From the fertile mind of David Zervos...
From: DAVID ZERVOS (JEFFERIES LLC) [mailto:firstname.lastname@example.org]
Sent: Wednesday, June 12, 2013 9:03 AM
To: John Broussard
Subject: OMG...2.25% 10yr notes are going to choke growth
A number of folks are opining on how higher long term interest rates will choke off the US recovery. The thinking goes along standard partial equilibrium lines as follows - higher mortgage rates crush the housing recovery, higher government bond yields create bigger deficits, higher corporate funding rates stop business investment and expansion, and higher municipal funding rates put further pressure on already strapped state and local governments. This dreaded 2.25 percent 10yr destroys all the best laid plans of our central bankers.......PULLLEASE!
If I said to anyone pre-2008 that a 2.25 or even a 3 percent 10yr yield would be associated with "choking off" an economic recovery, I would have been laughed out of the room. The reality is that long term yields have overshot to the downside as too many folks believed Fed policy would NOT work to generate a recovery. More specifically market expectations for low growth, deflation and a failure of QE policies conspired with general post-crisis risk aversion in the equity space to send folks flocking to fixed income. And rather than accept 0 nominal rates in the front end, folks reached for yield by taking too much duration, credit, structure and most importantly liquidity risk.
This was a very foolish trade. And I suppose this reach for yield likely crested right about the time investors gobbled up Rwandan 10yrs with a 6 handle coupon. Right now, the post crisis move to fixed income is failing. Portfolio rebalancing must take place in the wake of this mistaken allocation - and the process will create excessive volatility as losses build. From emerging markets to high yield to Agency mortgage structured product to levered 10yr notes, the fixed income markets have extended too much. And managers who face redemptions will quickly realize that they have sold liquidity risk too cheap. The bid/offer for 10m Rwandas is a mile wide, and it ain't narrowing anytime soon. There is a shortage of liquidity for enhanced yield product with emerging markets at the center of that shortage. Its going to be a messy time for those who decided to take large outright duration and/or spread duration enhancements - especially those in EM.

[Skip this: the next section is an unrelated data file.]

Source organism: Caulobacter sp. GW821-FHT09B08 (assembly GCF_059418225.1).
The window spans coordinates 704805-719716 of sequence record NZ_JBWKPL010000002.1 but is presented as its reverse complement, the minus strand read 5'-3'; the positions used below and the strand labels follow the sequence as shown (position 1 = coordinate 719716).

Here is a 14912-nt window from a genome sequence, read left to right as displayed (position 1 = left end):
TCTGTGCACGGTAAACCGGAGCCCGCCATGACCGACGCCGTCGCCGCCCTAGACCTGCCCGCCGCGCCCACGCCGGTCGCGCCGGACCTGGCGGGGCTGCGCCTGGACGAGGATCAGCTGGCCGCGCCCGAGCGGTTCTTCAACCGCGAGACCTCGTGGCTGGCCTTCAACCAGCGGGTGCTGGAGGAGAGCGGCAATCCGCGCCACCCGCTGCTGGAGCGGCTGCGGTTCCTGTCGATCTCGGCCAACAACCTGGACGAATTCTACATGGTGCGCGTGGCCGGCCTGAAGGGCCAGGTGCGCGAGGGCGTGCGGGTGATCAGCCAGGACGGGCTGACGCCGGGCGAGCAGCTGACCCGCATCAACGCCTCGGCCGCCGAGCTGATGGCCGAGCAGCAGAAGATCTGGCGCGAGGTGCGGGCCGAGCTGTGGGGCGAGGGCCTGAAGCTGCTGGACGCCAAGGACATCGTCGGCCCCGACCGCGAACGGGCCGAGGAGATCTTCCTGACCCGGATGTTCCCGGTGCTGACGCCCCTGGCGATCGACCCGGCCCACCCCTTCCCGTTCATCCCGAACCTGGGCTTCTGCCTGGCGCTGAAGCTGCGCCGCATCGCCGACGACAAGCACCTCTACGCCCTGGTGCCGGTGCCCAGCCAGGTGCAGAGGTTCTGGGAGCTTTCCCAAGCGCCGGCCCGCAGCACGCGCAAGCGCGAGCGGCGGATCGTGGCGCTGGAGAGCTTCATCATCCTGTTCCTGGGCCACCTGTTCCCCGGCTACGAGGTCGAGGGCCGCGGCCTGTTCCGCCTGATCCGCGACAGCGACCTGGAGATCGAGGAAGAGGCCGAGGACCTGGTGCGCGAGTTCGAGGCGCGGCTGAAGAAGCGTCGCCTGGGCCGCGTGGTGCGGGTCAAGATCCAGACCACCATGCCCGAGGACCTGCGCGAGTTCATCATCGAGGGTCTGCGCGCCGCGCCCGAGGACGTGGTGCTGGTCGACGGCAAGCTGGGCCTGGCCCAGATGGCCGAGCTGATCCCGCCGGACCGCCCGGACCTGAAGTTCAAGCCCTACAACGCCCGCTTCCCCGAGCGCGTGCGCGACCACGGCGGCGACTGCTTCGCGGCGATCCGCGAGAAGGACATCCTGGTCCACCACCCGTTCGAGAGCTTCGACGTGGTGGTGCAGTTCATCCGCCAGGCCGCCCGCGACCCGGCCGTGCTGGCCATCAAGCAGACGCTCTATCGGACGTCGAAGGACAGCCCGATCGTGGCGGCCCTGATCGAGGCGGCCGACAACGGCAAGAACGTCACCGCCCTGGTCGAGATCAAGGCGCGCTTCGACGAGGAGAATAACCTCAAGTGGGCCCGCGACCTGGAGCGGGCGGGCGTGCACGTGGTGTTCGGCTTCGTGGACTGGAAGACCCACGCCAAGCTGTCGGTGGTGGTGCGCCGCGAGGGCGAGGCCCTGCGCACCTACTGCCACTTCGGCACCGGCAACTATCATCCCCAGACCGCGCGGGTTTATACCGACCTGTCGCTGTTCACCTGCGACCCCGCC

But importantly, this fixed income positioning problem will NOT get in the way of one simple fact - the FOMC will continue with uber-easy policies until a reflationary recovery takes FIRM hold in the US. A few blow-ups in EM did not disturb a US bull market back in the 90s, and a few more in coming years won't disturb one now. Those who sell their equity positions because of dislocations in global fixed income markets will be full of regret.
The likely path ahead is that the FOMC will stay too easy for too long - just like they have in the past. This will further work to undermine the value of durated assets as higher inflation risk premiums work their way into long term fixed income markets. But for those who fund short - like most SMEs and banks - this move to a higher, steeper yield curve will be just fine. NIMs will widen and corporate confidence will rise. In fact, we should all be welcoming a higher 10yr yield as a sign of successful FOMC policies. They are reflating hard assets and deflating the value of long term debt. They are repairing the tattered balance sheets from the crisis. QE is working.
As Warren Buffet said a few months back - "I feel sorry for those folks invested in US Treasuries". I do too. We have remained steadfast in the view that long term bonds (even ones with spread enhancement) will generate significant negative real returns over the long run. It appears that more folks are coming to that realization. And the ability of managers to get out of illiquid yield enhanced duration positions is limited. Strap in for a wild ride in fixed income, but don't lose faith in the reflationary recovery. A lot of folks need to move out of global fixed income and into developed market risk assets over the coming quarters/years. Those who are already there will be welcoming the newcomers with open arms - and loads of capital gains in their back pockets. Good luck trading.